One vial of the drug Remdesivir lies during a press conference about the start of a study with the Ebola drug Remdesivir in particularly severely ill patients at the University Hospital Eppendorf (UKE) in Hamburg, northern Germany on April 8, 2020, amidst the new coronavirus COVID-19 pandemic. (Photo by Ulrich Perrey/Pool/AFP/Getty Images)
Why it's too soon to know if remdesivir is effective
02:54 - Source: CNN Business

Editor’s Note: Kent Sepkowitz is a CNN medical analyst and a physician and infection control expert at Memorial Sloan Kettering Cancer Center in New York City. The views expressed in this commentary are his own. View more opinion at CNN.

CNN  — 

As the relentless rise of Covid-19 cases and deaths continues unabated, treatment options have begun to occupy center stage.

The politically charged rush to hydroxychloroquine initially clouded people’s judgment, but the current data is not confusing. The benefit, if any, may be quite modest, and the risk of toxicity is still real.

A second drug, remdesivir, has made a splash and raised hopes, though in the new drug arena, early enthusiasm is common while actual advance is not.

I am one of many specialists who consider one dose of convalescent plasma as the most promising treatment right now. The way it works might seem like a corny World War II movie designed to stir the guys and gals back home: Recovered Covid patients make their way to a medical station and donate their plasma (and its protective antibodies) to help a sick patient.

The reports thus far are promising, yet lack control arms and adequate numbers to celebrate. Strangest and most miraculous of all, convalescent plasma treatment is cheap – no drug company, villainous hedge-fund mover and shaker or insurance company is getting a cut. Rather, plasma uses altruistic donors, an existing network of blood banks and routine hospital processes for collection and delivery.

For now.

But before following the non-money, a quick primer on medical terms. Blood is about half cells (reds, whites and platelets) and half fluid; the latter is called plasma and includes various proteins and other useful molecules.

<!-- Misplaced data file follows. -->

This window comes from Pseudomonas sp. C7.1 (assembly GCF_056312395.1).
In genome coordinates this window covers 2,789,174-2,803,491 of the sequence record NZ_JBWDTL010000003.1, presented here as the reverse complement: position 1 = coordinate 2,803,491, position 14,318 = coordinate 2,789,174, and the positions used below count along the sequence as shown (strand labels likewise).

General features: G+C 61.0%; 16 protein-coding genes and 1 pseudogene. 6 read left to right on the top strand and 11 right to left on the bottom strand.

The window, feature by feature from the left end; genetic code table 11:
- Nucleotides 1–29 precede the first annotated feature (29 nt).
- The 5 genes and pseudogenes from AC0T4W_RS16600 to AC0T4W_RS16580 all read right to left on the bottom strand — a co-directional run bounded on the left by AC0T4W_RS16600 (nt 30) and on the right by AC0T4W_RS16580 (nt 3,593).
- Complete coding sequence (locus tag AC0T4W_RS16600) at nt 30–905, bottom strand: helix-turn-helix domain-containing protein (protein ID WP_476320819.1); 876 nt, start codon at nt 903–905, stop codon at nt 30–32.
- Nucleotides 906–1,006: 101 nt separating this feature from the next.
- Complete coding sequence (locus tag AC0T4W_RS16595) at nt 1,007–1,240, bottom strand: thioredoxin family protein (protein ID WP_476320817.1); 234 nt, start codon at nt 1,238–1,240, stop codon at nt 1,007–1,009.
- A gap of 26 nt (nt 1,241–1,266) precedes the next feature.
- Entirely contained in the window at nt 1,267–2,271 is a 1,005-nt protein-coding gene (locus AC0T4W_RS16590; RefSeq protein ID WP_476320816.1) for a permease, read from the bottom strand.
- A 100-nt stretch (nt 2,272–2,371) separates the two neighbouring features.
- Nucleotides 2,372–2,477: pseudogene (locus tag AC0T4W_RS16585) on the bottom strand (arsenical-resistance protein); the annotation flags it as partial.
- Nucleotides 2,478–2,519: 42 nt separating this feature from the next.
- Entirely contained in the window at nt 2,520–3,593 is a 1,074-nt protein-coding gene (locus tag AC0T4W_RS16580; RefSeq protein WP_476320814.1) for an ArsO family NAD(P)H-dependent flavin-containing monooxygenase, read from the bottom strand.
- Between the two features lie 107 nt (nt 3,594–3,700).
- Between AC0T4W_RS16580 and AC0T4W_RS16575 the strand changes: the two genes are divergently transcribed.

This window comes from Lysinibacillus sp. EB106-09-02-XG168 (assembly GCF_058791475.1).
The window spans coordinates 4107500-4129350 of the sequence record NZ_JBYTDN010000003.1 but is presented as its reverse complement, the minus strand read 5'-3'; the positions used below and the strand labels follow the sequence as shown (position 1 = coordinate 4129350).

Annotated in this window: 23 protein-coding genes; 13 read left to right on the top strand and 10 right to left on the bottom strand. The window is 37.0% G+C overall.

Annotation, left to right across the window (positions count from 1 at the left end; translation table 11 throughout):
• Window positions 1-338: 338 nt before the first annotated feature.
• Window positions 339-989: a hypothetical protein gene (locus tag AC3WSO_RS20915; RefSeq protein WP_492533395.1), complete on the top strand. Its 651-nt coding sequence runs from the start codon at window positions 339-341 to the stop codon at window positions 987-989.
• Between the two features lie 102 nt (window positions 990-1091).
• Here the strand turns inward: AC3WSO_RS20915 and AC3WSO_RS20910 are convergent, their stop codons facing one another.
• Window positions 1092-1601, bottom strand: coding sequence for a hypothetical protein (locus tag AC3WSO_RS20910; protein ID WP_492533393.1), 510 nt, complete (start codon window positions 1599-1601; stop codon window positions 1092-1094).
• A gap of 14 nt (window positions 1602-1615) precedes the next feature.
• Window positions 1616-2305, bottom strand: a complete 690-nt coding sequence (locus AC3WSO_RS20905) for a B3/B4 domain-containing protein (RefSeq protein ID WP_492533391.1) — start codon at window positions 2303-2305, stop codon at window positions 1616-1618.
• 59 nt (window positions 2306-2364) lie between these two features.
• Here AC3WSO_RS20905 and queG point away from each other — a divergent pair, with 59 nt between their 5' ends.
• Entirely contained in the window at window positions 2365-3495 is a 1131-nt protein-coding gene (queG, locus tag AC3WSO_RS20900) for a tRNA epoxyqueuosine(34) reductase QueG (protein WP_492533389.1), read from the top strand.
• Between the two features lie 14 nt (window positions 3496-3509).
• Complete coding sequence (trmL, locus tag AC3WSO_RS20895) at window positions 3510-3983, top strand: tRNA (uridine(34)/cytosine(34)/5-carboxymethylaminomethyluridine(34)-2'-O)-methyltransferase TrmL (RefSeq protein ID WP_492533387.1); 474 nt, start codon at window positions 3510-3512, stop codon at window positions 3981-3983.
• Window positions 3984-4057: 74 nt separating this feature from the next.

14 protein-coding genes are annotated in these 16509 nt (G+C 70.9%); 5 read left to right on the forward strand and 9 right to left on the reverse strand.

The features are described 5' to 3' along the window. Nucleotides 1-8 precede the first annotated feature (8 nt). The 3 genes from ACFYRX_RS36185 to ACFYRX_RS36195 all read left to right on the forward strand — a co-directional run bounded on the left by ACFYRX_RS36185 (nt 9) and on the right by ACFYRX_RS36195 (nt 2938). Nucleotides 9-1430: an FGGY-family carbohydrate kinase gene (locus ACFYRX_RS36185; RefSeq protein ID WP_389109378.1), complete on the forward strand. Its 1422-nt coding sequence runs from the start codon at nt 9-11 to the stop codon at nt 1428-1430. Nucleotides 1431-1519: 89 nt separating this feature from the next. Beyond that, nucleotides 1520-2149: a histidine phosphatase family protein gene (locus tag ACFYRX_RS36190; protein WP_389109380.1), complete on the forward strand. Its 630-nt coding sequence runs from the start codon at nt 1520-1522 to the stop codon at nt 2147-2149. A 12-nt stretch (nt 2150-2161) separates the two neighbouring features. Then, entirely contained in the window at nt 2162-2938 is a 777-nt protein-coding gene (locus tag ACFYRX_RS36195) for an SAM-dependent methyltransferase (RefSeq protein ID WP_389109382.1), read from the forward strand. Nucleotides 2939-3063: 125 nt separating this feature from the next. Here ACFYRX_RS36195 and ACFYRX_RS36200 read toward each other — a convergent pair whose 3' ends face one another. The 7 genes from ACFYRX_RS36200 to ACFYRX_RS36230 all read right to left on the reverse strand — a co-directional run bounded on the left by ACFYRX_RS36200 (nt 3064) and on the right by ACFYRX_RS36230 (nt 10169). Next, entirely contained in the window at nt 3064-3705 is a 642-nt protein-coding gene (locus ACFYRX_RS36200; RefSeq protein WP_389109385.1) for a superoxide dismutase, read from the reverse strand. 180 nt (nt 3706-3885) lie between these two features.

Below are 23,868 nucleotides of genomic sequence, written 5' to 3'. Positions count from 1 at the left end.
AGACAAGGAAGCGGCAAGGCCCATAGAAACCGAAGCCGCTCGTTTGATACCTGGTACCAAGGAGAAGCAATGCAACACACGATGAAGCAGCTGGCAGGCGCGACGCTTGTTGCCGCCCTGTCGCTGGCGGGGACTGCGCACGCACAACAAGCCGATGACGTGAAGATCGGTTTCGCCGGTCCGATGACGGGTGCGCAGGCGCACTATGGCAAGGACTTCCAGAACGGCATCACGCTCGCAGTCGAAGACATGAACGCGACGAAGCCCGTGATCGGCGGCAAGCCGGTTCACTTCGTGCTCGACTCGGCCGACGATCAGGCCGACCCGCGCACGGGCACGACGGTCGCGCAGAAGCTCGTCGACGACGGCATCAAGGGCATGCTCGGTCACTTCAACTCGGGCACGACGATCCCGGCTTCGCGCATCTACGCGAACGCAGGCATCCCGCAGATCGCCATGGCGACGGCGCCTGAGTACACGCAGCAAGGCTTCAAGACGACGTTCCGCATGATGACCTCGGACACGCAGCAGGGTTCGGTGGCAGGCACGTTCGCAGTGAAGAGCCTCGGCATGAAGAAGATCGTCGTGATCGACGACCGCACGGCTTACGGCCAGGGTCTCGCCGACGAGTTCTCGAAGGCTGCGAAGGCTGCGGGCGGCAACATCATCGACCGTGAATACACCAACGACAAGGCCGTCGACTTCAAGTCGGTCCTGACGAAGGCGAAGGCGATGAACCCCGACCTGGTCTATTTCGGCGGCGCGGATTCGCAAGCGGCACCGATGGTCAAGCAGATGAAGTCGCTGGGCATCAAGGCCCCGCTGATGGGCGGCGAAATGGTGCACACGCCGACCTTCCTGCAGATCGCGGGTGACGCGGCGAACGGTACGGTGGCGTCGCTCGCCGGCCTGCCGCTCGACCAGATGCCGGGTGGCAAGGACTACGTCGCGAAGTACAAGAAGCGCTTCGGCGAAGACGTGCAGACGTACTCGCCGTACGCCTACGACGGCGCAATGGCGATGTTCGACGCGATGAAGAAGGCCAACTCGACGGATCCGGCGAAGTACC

Among plasma proteins is the target of interest: antibody. This might also be referred to as immunoglobulin, gamma-globulin, or IVIG.

To get the antibodies out of the donor’s blood, whole blood is drawn at a blood bank (free-standing or in-hospital) and separated into parts. The red blood cells are then infused back into the donor to avoid the anemia that can occur after regular blood donation.

Once the antibodies from the previously infected donor are collected, the product enters the usual process for administering this sort of treatment. Hospitals and clinics administer antibodies (immunoglobulins) routinely for an array of non-Covid-19 conditions.

A pharmacist reviews and approves, then a nurse connects the ill patient to an IV and the treatment, full of antibodies against Covid-19, begins to drip in. The current plasma treatment approach is perhaps the only example of vertical integration in healthcare.

So, what’s the cost of the program? The blood bank staff, the pharmacy staff, and the nurses are part of the fixed cost of healthcare, so there is no incremental cost. Dr. Louis Katz, former Chief Medical Officer of America’s Blood Centers and now Chief Medical Office of the Mississippi Regional Blood Center in Davenport, Iowa, where he grew up, has said that under normal circumstances, the cost of a unit of plasma is about $60.

But this is not a normal circumstance. The hubbub to assure speed, safety and high titers against a pressing deadline has upped the ante.

“Blood bankers are currently working with the Feds to model cost and I am guessing it will end up in the range of $800 or less [per treatment],” Katz explained, “not counting the zillion hours spent by blood banks and hospitals building a new process in the middle of chaos.”